A December ruling from a Tulare County judge has neither the city of Visalia nor the California League’s Rawhide baseball team any closer to figuring out who has to pick up the $7 million tab to upgrade the historic Valley Strong Ballpark.
And, with an April 1 deadline looming from Major League Baseball to get the ballpark into compliance, the team could move out of Visalia.
The Visalia Rawhide will play the 2024 season as scheduled, according to a Jan. 3 post from the team. But to remain an affiliated team, MLB-mandated changes need to be made to the stadium built in 1946.
The Rawhide have turned down offers to continue mediation, according to Sam Sigal, president and co-owner of the team.
“We have always been open to direct negotiations with city leaders,” Sigal said to GV Wire, “but are no longer interested in mediation, which is conducted through a third party. Mediation is expensive and has failed on every occasion.”
The team says the city has an unlimited obligation to cover the cost of the stadium. The city says its obligation is limited to the yearly contribution outlined in the lease.
But Tulare County Judge David Mathias said the lease, signed in 2020, did not have language clear enough to hold either party responsible for the upgrades required by MLB in 2021.
“We are committed to keeping the Rawhide in Visalia, but can’t do that without a willing civic partner, Sigal said in the post.
“When we were told that the City was fine losing baseball, we didn’t believe that lined up considering the Rawhide’s positive impact to our local economy and decades of community support. But without support from City leadership, the future of professional baseball in Visalia is at stake.”
18 Months of Negotiations Fail; End in Lawsuits
In late 2019, First Pitch Entertainment purchased the Rawhide, signing a new agreement with the city. In April 2021, MLB took over Minor League Baseball, bringing in sweeping changes.
Part of those changes included new standards for stadiums.
First Pitch ownership signed the new Professional Development License Agreement in 2021, agreeing that the stadium would meet standards — a contract the city says it was never a part of.
At the very least, the former Recreation Park would need a new outfield wall, an upgraded clubhouse, and better lighting.
The city in 2016 spent $570,000 on new lighting required by MLB standards at that time, according to city documents.
Original estimates for the new upgrades came in at $10 million. When the city and First Pitch got together in March 2022, they determined the costs would be between $5.7 million and $7.1 million, according to a summary of facts from the city following the judge’s ruling.
Visalia’s general fund is $87 million for the 2023-24 fiscal year. The total budget for Visalia this year is $271 million.
The team and the city met 11 times from March to May 2022.
By July 2022, the city offered to advance $3.6 million of its normal annual contribution, take on a few projects of its own, and then loan the team the remainder of the money.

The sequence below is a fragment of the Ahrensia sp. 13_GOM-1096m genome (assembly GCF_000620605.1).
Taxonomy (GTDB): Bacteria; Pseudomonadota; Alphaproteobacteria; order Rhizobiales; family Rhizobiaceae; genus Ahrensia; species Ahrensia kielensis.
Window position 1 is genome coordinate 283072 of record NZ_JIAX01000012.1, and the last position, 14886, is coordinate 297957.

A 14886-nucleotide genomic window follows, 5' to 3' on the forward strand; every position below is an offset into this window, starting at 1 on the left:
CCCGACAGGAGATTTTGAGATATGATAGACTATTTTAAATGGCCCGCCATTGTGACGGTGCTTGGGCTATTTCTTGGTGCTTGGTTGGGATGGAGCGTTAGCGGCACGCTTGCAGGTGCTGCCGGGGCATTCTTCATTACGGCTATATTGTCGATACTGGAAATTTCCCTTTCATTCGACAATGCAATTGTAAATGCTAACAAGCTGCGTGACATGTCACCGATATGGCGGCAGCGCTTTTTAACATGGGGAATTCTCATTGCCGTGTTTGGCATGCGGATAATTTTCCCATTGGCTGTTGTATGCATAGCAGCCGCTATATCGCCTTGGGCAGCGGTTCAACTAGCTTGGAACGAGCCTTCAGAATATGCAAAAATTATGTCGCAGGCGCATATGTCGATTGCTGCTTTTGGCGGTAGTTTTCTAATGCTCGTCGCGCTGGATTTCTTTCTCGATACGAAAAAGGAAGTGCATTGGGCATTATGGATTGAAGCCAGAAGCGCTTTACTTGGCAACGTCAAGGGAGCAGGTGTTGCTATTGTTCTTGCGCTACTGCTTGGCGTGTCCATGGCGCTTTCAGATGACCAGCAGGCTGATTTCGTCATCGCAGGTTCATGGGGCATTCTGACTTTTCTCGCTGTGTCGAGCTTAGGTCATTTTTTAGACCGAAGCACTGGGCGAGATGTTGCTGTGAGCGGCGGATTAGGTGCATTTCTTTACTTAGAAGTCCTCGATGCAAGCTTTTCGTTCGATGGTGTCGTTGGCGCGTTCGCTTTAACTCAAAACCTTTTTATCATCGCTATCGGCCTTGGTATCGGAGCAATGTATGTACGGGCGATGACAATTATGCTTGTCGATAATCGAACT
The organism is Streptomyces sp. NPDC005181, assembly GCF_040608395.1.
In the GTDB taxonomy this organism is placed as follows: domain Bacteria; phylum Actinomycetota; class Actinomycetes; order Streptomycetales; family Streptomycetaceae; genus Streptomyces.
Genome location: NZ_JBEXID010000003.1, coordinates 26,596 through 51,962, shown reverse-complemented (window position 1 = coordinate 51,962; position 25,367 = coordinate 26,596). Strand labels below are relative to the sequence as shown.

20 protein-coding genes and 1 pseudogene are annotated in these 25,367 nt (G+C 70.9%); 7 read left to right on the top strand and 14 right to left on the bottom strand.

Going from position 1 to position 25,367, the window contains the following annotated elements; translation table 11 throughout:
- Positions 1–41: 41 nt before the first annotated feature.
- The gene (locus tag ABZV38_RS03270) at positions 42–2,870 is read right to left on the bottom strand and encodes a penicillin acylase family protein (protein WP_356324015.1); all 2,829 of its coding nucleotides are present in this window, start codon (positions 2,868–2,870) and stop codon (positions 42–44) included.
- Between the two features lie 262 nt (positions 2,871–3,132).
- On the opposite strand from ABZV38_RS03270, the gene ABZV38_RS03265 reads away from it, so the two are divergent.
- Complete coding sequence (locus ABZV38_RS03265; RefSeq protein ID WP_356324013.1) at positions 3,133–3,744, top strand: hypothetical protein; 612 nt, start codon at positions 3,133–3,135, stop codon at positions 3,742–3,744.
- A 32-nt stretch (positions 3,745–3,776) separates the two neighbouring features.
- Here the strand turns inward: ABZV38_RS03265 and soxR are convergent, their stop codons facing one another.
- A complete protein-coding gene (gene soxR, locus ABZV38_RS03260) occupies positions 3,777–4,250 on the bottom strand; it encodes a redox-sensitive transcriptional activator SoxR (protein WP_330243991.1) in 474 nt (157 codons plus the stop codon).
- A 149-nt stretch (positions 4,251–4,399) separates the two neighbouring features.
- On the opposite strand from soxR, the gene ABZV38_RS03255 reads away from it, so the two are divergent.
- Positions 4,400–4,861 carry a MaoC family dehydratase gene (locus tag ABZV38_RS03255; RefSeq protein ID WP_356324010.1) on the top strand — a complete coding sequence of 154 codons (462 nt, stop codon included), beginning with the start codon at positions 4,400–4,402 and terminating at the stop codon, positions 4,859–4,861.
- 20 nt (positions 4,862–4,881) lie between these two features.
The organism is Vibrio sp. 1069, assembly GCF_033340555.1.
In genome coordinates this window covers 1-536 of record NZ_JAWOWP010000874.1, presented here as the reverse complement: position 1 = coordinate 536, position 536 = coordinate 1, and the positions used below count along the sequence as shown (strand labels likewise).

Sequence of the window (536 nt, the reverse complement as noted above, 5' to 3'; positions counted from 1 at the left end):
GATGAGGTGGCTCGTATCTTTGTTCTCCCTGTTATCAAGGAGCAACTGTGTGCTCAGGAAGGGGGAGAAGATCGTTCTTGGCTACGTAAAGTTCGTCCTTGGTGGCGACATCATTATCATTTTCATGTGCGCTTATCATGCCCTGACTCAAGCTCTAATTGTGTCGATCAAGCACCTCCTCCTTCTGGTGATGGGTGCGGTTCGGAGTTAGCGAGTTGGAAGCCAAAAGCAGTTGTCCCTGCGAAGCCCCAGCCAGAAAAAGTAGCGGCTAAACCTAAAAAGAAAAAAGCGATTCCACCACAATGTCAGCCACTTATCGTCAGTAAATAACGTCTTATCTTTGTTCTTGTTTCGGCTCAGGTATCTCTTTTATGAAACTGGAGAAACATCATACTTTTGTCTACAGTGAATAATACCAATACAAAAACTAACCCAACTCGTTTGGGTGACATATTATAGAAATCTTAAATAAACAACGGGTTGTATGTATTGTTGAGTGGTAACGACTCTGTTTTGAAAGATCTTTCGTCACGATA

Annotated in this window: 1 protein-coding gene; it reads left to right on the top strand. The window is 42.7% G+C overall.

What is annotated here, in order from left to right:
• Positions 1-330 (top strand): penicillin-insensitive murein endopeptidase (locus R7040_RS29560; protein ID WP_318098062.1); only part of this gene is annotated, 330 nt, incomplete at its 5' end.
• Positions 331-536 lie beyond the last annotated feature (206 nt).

Visalia Mayor Brian Poochigian, who was part of the negotiations, told GV Wire that the team turned down the deal, saying it was the city’s obligation to pay for all the upgrades.
“This dispute has never been about whether the City supports baseball in Visalia,” Poochigian said in the summary. “The issue here was simply whether Major League Baseball could demand an open checkbook requiring the taxpayers of Visalia to pay whatever amount of money to do whatever MLB wants done to the City’s ballpark.”
Lease Terms Don’t Account for MLB’s Mandated Upgrades: Judge Mathias
After negotiations ended without an agreement, the city sued First Pitch to determine who should pay for the upgrades.
But in his ruling, Mathias said the lease terms were not “clear and explicit” enough, especially considering major changes brought about by the MLB.
“The negotiating parties, to include the City, First Pitch and (Top of the Third), did not seem to anticipate a change in the governing body of Minor League Baseball or the resulting required stadium improvements,” Mathias said in his ruling.
The first sentence of the lease stipulates that the city “shall provide a facility … that complies with all aspects of Major League Rule 58.” Rule 58 is the rule outlining standards for baseball stadiums.
But following that, another clause says that any “additional renovations” are limited to the city’s annual contribution of $200,000.
City Has Dedicated $15 Million in Upgrades Since 2003
Valley Strong Ballpark is one of the oldest ballparks in minor league baseball. It was constructed ahead of the 1946 season for the city’s new minor-league team and the rebirth of the California league after the end of World War II.
To operate at the park, the city only charges the Rawhide $1 a year to use the ballpark. Additionally, the city pays $300,000 annually for maintenance, improvements, and operational costs, providing $3 million over the life of the 10-year contract.
Going back to 2003, the city has paid $15 million to upgrade the stadium. In 2008, the city paid $1.55 million to remodel the clubhouse. In 2010, the city spent $11.4 million on right field and to improve the grandstands.
“In the city of Visalia, we like our baseball heritage,” Poochigian said. “They’ve been here for 75-plus years. We put a lot of money into the stadium and we want to do everything we can to make sure the team stays in Visalia.”